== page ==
If you decide to use IP addresses to control what services have access to your Azure SQL Database, then understanding firewall rules are important. Within this important area you have the ability to create firewall rules that are scoped to the database or server level as shown below.
One of the features Microsoft wants us to use for Azure SQL Database is Automatic Tuning. Automatic Tuning is a feature where you can think of it as entering the world of self-running and self-tuning databases.
It is said to be safe, reliable and proven using complex algorithms and built-in intelligence where it can do the following (see this link for more details: https://docs.microsoft.com/en-us/azure/sql-database/sql-database-automatic-tuning)
- CREATE INDEX – identifies indexes that may improve performance of your workload, creates indexes, and automatically verifies that performance of queries has improved.
- DROP INDEX – identifies redundant and duplicate indexes daily, except for unique indexes, and indexes that were not used for a long time (>90 days). Please note that at this time the option is not compatible with applications using partition switching and index hints.
- FORCE LAST GOOD PLAN – identifies SQL queries using execution plan that is slower than the previous good plan, and queries using the last known good plan instead of the regressed plan.
Forget about Adaptive Query Processing for a minute, what other feature have I been waiting for? SELECT INTO a specific filegroup, not the default filegroup! I have needed this feature many times in the past. Let’s take a look at it using the WideWorldImportersDW database.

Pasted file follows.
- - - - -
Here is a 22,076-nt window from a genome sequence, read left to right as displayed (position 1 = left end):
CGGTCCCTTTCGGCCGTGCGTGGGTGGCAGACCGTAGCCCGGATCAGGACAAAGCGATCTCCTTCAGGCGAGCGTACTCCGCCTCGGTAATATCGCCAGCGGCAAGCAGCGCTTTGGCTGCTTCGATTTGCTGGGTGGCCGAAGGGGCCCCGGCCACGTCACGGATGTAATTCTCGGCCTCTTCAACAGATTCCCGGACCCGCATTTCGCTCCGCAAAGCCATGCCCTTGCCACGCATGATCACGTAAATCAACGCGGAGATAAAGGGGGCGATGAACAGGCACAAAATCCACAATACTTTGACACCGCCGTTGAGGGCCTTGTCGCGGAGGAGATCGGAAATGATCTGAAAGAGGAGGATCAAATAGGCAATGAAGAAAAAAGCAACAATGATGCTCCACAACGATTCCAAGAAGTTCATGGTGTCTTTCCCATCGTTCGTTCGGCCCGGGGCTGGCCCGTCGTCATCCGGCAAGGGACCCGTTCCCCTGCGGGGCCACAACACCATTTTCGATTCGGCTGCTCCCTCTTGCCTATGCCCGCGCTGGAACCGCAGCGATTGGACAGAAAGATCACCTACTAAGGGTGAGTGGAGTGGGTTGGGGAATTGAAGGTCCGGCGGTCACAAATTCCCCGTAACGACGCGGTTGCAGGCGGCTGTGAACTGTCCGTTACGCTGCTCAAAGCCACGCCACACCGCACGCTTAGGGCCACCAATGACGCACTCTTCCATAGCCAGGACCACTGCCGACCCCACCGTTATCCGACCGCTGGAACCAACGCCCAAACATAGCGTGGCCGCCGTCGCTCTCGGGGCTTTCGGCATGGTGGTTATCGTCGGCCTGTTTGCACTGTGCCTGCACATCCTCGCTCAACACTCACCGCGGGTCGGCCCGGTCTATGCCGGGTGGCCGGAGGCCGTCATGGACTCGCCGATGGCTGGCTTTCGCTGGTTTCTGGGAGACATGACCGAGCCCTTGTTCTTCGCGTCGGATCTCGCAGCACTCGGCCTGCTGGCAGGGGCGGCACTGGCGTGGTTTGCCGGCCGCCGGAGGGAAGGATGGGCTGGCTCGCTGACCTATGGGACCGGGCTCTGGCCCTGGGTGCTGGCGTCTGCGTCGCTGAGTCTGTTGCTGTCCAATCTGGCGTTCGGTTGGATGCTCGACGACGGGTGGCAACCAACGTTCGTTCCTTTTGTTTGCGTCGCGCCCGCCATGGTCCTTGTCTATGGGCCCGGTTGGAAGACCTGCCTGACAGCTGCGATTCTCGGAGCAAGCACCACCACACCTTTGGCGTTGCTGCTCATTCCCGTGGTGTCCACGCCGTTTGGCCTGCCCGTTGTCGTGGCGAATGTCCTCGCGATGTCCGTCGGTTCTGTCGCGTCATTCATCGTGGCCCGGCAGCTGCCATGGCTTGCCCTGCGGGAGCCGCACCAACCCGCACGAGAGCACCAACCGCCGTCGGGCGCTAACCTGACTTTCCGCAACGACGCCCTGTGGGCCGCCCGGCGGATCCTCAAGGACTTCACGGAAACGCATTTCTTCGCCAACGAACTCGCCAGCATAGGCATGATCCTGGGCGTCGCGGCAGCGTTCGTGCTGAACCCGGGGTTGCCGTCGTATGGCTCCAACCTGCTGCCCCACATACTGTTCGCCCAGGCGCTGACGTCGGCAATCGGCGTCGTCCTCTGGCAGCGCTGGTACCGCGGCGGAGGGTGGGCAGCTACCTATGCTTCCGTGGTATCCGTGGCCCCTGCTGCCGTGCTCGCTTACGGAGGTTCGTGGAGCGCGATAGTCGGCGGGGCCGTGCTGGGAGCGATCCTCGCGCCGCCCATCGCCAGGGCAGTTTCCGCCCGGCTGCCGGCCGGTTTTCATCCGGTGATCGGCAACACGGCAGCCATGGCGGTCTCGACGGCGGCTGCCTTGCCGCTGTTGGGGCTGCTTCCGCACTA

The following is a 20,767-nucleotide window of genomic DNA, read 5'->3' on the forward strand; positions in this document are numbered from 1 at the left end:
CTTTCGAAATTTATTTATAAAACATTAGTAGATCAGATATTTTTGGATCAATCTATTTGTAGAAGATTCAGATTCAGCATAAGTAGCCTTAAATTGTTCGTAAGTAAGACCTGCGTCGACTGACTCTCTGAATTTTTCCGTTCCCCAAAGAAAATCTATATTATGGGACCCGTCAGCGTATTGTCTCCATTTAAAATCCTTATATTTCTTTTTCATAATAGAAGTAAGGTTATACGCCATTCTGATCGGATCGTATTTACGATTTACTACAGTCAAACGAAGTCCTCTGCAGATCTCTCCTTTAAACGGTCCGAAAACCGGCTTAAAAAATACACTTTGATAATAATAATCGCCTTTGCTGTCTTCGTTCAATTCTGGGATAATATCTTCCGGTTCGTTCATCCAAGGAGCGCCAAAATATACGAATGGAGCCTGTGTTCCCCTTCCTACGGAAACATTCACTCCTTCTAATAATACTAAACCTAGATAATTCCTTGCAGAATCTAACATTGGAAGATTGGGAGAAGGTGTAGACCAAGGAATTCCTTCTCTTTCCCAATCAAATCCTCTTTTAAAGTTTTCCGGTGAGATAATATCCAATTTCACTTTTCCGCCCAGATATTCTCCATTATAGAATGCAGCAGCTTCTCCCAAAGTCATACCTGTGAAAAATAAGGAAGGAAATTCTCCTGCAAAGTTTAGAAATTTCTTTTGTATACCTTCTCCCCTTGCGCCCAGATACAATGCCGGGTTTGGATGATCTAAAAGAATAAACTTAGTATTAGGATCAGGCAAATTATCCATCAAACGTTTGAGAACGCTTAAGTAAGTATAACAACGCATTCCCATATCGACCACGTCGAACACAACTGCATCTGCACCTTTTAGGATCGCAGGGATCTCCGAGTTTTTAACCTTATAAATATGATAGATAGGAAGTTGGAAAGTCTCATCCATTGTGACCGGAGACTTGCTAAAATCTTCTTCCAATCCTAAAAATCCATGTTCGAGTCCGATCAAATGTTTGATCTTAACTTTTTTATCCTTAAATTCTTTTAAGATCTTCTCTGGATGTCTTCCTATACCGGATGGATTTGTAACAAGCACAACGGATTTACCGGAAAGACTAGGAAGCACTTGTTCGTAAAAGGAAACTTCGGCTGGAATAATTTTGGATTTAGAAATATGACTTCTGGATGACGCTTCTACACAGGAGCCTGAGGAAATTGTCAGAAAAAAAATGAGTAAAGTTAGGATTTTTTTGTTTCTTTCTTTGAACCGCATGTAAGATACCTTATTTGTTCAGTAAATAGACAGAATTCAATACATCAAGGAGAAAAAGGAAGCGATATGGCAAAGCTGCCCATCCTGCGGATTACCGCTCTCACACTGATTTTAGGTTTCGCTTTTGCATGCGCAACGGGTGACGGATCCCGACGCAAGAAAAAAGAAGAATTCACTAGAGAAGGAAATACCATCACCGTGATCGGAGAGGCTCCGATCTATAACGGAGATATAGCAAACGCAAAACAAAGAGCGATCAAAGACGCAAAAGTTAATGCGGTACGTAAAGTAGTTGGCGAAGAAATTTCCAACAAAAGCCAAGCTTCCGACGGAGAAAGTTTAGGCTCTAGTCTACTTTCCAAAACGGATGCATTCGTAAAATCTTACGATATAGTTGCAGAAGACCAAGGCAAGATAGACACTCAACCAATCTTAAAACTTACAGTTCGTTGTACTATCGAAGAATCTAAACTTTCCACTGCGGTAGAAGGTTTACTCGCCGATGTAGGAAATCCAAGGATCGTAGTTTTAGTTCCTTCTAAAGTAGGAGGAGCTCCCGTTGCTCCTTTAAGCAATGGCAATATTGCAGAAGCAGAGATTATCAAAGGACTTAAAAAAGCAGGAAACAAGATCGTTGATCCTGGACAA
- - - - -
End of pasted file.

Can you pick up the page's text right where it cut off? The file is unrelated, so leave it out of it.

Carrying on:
So what is the default isolation level for Azure SQL Database? I ran the following code to check it out.
I do not always use the Azure portal to make database changes or to check for certain information. I use it a lot of for blogging purposes but for some tasks I rather just run code via SSMS – SQL Server Management Studio.
Last year I wrote about Azure SQL Database extended events (https://blobeater.blog/2017/02/06/using-extended-events-in-azure/) and gave an example where I was capturing deadlocks via the ring buffer. Ever since then I wanted to do a follow-up post but using Azure storage as the target for my XEL files.
This is more complicated than using the ring buffer as the target and requires a couple of things:
- Azure storage account where you create a dedicated container for the files.
- SAS key.
- Database master key.
- Database scoped credential.
I have come to understand the importance of using columnstore indexes when my queries are aggregating and scanning across many millions of rows.
We all know that the magic figure for cost threshold for parallelism is 5 by default, meaning if the estimated cost of a query is greater than 5 it may very well generate a parallel plan.
Does this apply to Azure SQL Database? Let’s check.
DBCC CHECKDB has the ability to perform parallel checking of objects. However, it absolutely depends on the edition of SQL Server, it only happens when using enterprise edition.
Let’s see this in action. I propose the following tests for this blog post:
- Test on a SQL Server Enterprise Edition.
- Test on a non-enterprise edition of SQL Server.
I was doing some normal activities on one of my Azure SQL Databases, I went to make a cup of tea and returned to the following message:
The statement has been terminated. Msg 40544, Level 17, State 12, Line 15 The database ‘TestDB’ has reached its size quota. Partition or delete data, drop indexes, or consult the documentation for possible resolutions.